Finally, the site asked me to complete a skill testing question.  I’d had my morning coffee, but to be on the safe side I pulled out a calculator to do the math and then carefully typed in my answer.

“Your answer to the skill testing question was incorrect”

What?????   I used a calculator!  How could it be wrong?  I pushed the back button in an attempt to see the original question and identify the error I had made but the site wouldn’t let me get back.

With steam pouring from my ears I located the ‘contact us’ page and banged out a letter of complaint.  The icing on this bitter cake was the fact that I couldn’t find the ‘submit’ button to send my rant to the powers that be.   Arrrggghhhh!

I look back on my marketing days and regret that I didn’t spend more time pretending to be a consumer interacting with our products and the promotions we offered.  I spent so much time making sure that our communications OUT to consumers were strategically on target and legally sound, that I ran out of time to check to see what it was like for a consumer trying to engage IN.

Oooops!

Maybe the lottery is your better bet after all.

Carpe Diem

This is the final post in a series dedicated to my Mom, who passed away a year ago on October 2nd  2010.

My Mother loved her husband.  She loved her children, her grandchildren, her home, and her garden.  She loved her life.

Unfortunately, genetics were not her friend and hardening of the arteries came to haunt her early.  At age 52 she underwent a heart bypass operation.  Given the state of her arteries, the surgeon marvelled at the fact that she hadn’t already suffered a heart attack and during the surgery he changed the planned triple bypass to a quadruple.  The operation was difficult and fraught with complications, including a suspected stroke that stole much of her short term memory, but it very likely saved her life.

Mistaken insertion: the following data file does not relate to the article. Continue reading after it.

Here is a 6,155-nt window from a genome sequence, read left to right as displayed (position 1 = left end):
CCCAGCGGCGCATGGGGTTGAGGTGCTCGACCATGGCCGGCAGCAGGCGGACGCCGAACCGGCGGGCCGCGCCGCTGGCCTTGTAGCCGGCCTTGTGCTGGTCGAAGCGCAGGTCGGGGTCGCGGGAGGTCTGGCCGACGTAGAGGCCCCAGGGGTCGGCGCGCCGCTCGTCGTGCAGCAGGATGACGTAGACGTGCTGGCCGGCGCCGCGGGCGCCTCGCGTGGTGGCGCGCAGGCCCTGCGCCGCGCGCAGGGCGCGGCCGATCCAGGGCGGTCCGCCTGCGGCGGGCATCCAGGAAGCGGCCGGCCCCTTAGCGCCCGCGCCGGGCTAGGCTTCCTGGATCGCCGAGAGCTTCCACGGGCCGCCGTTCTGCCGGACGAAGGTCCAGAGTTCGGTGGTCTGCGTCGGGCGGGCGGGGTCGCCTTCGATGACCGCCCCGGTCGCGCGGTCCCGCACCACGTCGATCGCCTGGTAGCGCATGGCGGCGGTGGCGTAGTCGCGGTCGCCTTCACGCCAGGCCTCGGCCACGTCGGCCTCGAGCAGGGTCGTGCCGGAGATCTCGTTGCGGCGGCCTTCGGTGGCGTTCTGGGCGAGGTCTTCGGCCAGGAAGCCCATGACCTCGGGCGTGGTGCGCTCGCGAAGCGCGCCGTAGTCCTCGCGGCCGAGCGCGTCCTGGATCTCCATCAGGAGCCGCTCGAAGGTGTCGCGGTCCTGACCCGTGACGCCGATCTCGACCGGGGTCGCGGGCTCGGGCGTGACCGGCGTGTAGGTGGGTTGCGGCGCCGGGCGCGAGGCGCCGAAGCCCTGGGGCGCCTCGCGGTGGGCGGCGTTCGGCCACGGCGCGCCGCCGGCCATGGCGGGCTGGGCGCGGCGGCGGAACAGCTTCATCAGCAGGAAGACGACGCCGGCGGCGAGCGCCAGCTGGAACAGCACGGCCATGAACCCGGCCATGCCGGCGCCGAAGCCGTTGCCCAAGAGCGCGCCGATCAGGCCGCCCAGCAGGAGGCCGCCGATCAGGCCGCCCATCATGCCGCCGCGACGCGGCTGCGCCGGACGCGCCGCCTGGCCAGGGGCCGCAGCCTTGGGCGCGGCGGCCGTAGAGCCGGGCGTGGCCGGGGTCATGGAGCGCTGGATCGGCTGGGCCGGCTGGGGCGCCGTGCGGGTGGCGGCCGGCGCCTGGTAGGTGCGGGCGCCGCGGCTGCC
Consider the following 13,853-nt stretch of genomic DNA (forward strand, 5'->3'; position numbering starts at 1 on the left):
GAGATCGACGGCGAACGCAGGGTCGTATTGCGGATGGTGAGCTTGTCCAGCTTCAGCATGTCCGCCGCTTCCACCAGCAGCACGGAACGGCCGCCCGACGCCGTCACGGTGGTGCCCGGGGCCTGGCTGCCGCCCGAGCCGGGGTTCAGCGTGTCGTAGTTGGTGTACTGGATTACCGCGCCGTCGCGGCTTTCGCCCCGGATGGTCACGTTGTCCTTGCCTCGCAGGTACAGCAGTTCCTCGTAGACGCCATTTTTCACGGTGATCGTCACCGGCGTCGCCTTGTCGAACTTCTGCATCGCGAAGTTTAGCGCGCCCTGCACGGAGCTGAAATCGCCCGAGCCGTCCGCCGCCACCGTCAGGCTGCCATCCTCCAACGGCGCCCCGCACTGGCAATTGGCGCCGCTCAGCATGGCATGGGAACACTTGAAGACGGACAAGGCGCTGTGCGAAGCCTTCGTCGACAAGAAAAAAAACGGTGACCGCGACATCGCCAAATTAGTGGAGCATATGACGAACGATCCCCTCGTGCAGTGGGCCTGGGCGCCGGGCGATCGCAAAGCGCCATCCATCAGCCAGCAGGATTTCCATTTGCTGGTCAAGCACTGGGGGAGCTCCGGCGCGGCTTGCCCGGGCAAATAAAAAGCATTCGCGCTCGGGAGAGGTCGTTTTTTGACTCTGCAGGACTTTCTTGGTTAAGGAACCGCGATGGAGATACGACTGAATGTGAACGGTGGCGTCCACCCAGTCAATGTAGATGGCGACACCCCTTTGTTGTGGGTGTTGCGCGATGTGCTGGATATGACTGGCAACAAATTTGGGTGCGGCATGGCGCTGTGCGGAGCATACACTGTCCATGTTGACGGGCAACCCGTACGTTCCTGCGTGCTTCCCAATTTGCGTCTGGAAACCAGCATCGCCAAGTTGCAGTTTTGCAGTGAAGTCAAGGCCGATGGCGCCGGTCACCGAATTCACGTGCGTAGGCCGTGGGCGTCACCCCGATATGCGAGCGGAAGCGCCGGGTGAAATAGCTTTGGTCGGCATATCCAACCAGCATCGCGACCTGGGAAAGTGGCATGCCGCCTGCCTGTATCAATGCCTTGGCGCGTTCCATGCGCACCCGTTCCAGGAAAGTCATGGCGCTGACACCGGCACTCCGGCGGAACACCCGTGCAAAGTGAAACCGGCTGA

At first, the loss of memory was a grave concern.  Speaking to me on the telephone she sounded fine and I could almost forget that anything had changed, but when she hung up and my Dad asked her how I was, she would say: “I have no idea.”

In time she found ways to adapt.  On the phone I could hear her furiously scribbling
notes to capture what I said.  Nearby she had her calendar full of plans past and present, with the days neatly crossed off to help her keep track of the passage of time.  For Christmas dinner she laid out the serving dishes well in advance and labelled them with Post It notes to remind herself what went where.  As her kitchen helper, I didn’t have to ask questions, I just dumped the mashed potatoes into the glass bowl labelled ‘potatoes.’

Other things didn’t change at all.   She continued to call out the answers to Wheel of Fortune puzzles, beat my Dad in games of golf and manage her garden to spectacular results.  And she continued to refuse to exercise.  In her mind, the only reason she wasn’t already dead from a heart attack was because she had avoided strenuous exercise in the years before her bypass operation.  NOT exercising had saved her
life and she wasn’t about to start taking chances now.

Fast forward almost twenty years and, like the aerodynamically challenged bumblebee that somehow continues to fly, my Mother was soldiering on in spite of mounting evidence that something was seriously amiss.  By the time doctors finally convinced her to undergo tests to assess the extent of blockage in the carotid arteries that supplied blood to her brain, they couldn’t believe what they found.

“Who cooks for you?”

“I do the cooking,” she said.

“Aren’t you dizzy?”

The doctor let slip an audible gasp when my Mom told him she drove the car around town nearly every day.

The operation to clear one of her carotid arteries was successful, but brutally difficult.  The surgeon described my Mother as a ‘house of cards’ and said that he would not be doing any more surgery on her.  I recall exactly what he said as: “I wouldn’t touch her with a ten foot pole.”   While in hospital, she suffered a number of mild heart attacks but each time, she bounced back.